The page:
“It seems no matter where a Kentuckian moves, the proud heritage of his state goes with him and is passed from generation to generation.” –Louie B. Nunn, Governor, State of Kentucky, to Red Ravens Color Guard, December 1970.

Tomorrow, July 24, 2021, marks an important day in Crandon history. It is the 50th anniversary of the celebration we call Kentuck Days.

Crandon Homemakers Club sets the bar high

The first Kentucky Day celebrated in Crandon would not have happened if not for the community minded women of the Crandon Homemakers Club. The intention of the original event was to “meet old friends and make new ones!” and was organized as a mid-winter event on March 11, 1971 at the V.F.W. Hall in Crandon.

The Crandon Homemakers Club, part of a larger organization of Homemakers clubs in the region, were organized by the Area Extension Home Economist program of Cooperative Extension of the University of Wisconsin. Homemaker clubs were meant to help improve the lives of women and families living in rural areas by fostering relationships, building community and offering creative educational opportunities.

By all accounts this first Kentucky Day celebration was a complete success. Recently uncovered scrapbooks discovered in a filing cabinet in the Forest County courthouse tell the story of a well-organized, well attended event. An undated article from the Forest Republican reported that “Kentucky Day at Crandon is the kind of event that should be continued as an annual observance”. Photos from the event focus on the crowds and the organizers of the event, as well as the biscuits, corn bread and beans served “Kentucky style”.

Celebrating Kentucky Heritage

The short-term and long-term results of this community event are many. Shortly after the first official Kentucky Day, Representative Joseph Jones of Milwaukee and a son of a Kentucky emigrant himself, adopted a resolution in the state legislature honoring Kentuckians and the cause of celebrating their heritage.

The Younger Generation of Kentucks

While the ladies of the Crandon Homemakers Club were successfully planning Kentucky Day, another group of younger residents were also celebrating their heritage as members of the Red Ravens Color Guard.

Thanks to a donation to the Crandon Area Historical Society by former Red Raven Christine Abney Kincaid, we know that in January of 1970 a group of young women and girls from the Crandon area joined together to form the Red Ravens Color Guard that traveled together and marched in various parades througout the area flying flags and their own Red Ravens banner. The Red Ravens were not affiliated with the Crandon school but rather were formed as an independent organization that raised funds for their own use. According to literature accompanying Kincaid’s donation, “the response to the organization was so great, the unit had to be split into two units.”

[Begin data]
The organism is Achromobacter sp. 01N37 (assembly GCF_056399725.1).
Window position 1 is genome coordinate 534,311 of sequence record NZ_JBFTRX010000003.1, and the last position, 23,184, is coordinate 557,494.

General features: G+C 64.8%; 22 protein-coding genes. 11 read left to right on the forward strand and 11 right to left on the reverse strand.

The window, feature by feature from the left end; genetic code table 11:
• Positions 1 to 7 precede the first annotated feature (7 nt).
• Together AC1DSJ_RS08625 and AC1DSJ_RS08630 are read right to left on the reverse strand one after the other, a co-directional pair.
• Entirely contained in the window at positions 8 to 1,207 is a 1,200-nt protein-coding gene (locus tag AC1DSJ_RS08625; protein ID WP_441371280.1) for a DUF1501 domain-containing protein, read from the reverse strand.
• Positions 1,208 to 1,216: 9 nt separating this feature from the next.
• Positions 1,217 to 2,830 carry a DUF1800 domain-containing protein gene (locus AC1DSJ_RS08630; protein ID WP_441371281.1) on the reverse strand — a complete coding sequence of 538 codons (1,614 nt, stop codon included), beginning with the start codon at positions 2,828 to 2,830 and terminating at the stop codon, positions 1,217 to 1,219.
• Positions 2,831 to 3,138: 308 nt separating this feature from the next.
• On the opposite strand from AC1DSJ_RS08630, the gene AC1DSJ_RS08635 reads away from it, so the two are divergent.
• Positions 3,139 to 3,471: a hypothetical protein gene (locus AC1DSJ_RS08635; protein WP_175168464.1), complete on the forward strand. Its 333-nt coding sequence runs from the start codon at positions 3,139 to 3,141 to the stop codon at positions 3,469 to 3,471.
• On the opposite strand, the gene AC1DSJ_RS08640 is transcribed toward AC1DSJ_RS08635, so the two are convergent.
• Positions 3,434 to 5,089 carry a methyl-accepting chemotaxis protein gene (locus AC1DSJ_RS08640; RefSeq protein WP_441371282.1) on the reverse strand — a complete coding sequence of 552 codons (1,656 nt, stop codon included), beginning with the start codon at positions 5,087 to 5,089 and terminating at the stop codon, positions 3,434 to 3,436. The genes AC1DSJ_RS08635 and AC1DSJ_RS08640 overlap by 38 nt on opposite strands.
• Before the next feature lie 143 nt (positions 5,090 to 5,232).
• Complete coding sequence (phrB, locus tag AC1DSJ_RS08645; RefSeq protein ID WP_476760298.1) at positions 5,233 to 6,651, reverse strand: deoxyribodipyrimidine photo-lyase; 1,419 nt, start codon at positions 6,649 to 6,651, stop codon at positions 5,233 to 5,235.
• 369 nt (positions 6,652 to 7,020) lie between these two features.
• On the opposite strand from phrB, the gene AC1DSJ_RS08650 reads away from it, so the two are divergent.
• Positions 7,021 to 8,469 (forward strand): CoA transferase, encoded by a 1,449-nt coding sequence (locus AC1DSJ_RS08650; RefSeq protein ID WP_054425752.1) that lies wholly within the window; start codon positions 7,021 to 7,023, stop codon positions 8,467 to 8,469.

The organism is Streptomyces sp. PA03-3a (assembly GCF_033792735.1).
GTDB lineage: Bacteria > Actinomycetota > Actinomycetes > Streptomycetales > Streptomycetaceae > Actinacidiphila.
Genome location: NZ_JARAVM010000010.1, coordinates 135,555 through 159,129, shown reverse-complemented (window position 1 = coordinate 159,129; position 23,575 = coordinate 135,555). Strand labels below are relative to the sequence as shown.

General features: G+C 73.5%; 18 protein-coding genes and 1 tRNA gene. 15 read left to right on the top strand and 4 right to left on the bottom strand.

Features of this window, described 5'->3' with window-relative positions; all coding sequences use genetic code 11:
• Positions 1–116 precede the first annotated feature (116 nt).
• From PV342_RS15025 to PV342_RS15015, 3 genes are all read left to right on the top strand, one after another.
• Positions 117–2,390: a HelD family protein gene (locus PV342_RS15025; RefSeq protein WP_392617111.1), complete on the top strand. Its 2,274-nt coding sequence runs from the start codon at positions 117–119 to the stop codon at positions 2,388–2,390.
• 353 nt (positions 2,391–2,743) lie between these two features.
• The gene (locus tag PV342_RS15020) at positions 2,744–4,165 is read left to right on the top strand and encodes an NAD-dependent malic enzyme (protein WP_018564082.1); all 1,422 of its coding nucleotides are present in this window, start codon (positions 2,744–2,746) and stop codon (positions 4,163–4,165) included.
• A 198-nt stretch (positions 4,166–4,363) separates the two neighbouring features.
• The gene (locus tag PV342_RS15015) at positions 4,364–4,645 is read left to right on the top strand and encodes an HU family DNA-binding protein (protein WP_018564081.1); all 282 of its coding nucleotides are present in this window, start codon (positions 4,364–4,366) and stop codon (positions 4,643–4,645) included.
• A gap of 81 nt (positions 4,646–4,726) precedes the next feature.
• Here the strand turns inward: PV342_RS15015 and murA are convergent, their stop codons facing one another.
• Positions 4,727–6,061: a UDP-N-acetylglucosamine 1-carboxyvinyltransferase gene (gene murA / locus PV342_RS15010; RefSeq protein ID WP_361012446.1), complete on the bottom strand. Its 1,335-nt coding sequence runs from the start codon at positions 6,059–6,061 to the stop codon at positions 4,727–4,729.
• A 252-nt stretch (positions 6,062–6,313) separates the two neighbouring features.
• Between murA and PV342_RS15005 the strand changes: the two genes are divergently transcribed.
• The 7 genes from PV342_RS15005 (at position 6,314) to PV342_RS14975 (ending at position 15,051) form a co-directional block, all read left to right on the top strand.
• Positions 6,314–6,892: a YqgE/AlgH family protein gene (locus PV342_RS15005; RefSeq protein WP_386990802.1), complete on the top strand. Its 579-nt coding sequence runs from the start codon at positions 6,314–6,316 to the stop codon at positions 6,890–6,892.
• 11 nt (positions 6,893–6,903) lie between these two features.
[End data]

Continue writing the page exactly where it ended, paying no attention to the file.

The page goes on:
Red Ravens 1 called themselves the “Kentucks” due to many of the girls having Kentucky ancestry that included great-grandparents who were from or still were in Kentucky. To honor this heritage, members of the Red Ravens 1 chose to include the Kentucky state flag as part of their performances. In 1970, Tom Pieper, Director of the Red Ravens Color Guard wrote to the Kentucky Governor’s office asking permission to carry the state flag and to use the word “Kentucks” as their official nickname. Governor Louie B. Nunn replied in a letter dated December 1, 1970 that he would “consider it an honor for the girls in your color guard to carry the Kentucky State flag” and “It seems no matter where a Kentuckian moves, the proud heritage of his state goes with him and is passed from generation to generation.”

Kentucky Heritage Today

Fifty years later the celebration of Crandon’s Kentuck heritage continues. Many Crandon people can still trace their ancestry back to Kentucky with some still sharing their treasured recipes of biscuits, corn bread and beans with their own grandchildren. Dedicated members of the Crandon Area Historical Society will be front and center in the Courthouse square tomorrow celebrating this unique celebration of both heritage and history. We encourage all to stop by our booth to share your own Kentuck heritage story or to learn more about this place we call home.

Historical society 2021 summer intern Isak Drangstveit and his grandfather Pete Davison pose with the Red Raven Color Guard flag donated to the Historical Society in 2015 by Christine Abney Kincaid.

Were you a member of the Red Ravens Color Guard or have pictures and/or memorabilia of the organization? The Crandon Area Historical society would love to hear from you. Contact us at forestctyhistory@gmail.com or better yet join us in celebrating our history by becoming a member of our organization.

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